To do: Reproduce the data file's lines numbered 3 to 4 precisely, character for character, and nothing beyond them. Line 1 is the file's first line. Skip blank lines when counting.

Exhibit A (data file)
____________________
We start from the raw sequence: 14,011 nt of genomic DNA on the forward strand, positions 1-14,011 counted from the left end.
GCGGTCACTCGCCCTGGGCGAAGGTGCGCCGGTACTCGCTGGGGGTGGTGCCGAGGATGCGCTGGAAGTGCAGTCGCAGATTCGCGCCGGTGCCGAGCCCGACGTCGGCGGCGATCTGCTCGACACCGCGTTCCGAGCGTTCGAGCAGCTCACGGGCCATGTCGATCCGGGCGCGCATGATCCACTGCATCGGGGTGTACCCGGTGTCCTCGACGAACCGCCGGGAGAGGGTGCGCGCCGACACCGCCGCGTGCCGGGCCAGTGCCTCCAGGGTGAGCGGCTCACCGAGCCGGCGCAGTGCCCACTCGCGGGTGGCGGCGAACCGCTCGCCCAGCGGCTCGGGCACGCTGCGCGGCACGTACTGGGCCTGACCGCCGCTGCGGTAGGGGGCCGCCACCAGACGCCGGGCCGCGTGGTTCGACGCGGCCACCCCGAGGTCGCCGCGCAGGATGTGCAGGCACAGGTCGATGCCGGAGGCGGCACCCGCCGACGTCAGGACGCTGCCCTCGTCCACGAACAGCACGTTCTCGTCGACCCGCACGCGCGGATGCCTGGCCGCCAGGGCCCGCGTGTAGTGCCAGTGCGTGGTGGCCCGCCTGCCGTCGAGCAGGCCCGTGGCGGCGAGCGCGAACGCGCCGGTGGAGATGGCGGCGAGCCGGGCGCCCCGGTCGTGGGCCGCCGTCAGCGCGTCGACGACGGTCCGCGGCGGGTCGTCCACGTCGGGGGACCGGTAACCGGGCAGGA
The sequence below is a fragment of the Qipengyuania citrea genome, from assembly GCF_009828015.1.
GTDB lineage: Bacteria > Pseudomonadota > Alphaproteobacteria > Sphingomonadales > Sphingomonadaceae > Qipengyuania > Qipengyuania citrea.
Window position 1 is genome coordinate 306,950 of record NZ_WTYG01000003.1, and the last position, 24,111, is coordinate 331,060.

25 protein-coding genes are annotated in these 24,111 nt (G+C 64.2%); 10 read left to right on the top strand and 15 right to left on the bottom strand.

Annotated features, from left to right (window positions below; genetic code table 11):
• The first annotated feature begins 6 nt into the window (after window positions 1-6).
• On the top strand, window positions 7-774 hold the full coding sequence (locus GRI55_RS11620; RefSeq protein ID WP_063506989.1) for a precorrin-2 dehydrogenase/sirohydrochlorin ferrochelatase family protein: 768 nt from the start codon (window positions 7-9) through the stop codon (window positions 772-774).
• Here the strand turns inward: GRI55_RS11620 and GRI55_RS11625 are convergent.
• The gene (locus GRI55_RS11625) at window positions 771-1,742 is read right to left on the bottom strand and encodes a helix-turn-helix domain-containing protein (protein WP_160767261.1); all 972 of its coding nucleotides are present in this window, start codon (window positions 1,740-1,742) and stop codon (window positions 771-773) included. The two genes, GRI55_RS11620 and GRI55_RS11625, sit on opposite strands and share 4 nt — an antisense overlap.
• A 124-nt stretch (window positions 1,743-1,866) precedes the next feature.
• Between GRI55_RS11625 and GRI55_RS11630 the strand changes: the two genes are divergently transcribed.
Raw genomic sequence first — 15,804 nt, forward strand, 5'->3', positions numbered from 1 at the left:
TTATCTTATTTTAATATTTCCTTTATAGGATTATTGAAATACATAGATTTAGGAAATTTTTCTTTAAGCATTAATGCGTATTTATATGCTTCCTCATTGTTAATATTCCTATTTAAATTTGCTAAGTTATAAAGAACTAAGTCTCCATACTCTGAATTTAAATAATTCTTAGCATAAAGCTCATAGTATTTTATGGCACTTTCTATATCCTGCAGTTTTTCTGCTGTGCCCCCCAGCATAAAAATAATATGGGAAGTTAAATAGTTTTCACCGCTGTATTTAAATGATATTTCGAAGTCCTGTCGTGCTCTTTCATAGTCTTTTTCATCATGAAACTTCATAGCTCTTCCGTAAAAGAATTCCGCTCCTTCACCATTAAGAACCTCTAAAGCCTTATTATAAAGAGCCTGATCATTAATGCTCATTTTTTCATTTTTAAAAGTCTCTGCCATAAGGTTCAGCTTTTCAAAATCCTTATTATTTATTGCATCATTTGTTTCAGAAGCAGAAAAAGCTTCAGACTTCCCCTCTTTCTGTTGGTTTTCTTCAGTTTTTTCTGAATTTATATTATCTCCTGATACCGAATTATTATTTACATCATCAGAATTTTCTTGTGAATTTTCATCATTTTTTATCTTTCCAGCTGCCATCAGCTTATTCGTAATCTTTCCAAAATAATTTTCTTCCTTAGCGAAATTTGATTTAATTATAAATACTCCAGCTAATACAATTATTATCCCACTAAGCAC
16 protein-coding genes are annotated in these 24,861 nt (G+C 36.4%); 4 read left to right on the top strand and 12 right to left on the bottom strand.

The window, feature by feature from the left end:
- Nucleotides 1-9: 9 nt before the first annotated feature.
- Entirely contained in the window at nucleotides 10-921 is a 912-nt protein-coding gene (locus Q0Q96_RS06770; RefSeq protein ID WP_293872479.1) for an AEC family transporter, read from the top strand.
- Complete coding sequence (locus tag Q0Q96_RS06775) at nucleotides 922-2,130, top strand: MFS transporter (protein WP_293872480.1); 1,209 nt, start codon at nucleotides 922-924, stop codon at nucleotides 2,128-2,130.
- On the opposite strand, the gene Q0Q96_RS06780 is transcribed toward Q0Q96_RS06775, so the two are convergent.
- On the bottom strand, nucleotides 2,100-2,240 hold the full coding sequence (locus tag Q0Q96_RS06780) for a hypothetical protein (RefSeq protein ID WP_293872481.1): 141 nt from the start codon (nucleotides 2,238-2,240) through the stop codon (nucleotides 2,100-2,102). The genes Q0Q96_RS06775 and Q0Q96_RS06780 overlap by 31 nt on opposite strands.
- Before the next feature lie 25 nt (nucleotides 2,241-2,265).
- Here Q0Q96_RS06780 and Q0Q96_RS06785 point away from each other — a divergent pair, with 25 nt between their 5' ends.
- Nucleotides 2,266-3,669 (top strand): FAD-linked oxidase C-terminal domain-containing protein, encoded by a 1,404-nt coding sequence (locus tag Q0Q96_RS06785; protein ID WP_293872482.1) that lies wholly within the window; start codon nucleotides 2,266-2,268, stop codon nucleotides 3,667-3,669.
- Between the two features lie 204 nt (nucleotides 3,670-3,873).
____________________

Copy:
The sequence below is a fragment of the Qipengyuania citrea genome, from assembly GCF_009828015.1.
GTDB lineage: Bacteria > Pseudomonadota > Alphaproteobacteria > Sphingomonadales > Sphingomonadaceae > Qipengyuania > Qipengyuania citrea.